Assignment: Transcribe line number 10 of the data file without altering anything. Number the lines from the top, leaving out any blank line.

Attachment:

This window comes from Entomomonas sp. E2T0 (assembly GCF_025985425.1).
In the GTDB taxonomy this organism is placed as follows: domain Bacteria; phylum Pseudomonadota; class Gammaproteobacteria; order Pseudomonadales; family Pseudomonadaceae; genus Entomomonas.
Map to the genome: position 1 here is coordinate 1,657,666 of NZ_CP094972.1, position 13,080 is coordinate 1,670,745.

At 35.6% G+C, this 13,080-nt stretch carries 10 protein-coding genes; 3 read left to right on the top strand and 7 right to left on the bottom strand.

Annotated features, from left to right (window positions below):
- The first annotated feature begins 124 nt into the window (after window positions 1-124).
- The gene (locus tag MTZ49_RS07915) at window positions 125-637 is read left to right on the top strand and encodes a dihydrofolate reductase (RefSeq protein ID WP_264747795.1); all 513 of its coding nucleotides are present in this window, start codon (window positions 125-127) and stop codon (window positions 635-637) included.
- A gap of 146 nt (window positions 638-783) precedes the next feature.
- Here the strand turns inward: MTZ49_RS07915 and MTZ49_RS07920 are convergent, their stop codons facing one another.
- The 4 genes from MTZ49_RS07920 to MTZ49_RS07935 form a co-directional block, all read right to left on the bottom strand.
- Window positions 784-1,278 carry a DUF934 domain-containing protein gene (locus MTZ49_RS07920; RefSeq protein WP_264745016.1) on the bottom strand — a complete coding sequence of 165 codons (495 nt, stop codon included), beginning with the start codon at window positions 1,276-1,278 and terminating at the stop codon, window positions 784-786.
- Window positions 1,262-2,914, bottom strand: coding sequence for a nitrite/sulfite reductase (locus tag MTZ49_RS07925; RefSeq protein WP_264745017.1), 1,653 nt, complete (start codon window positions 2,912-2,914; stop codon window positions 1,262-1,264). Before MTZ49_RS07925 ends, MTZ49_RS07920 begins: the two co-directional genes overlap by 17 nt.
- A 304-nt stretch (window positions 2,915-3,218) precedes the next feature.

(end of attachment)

- The 4 genes from MTZ49_RS07920 to MTZ49_RS07935 form a co-directional block, all read right to left on the bottom strand.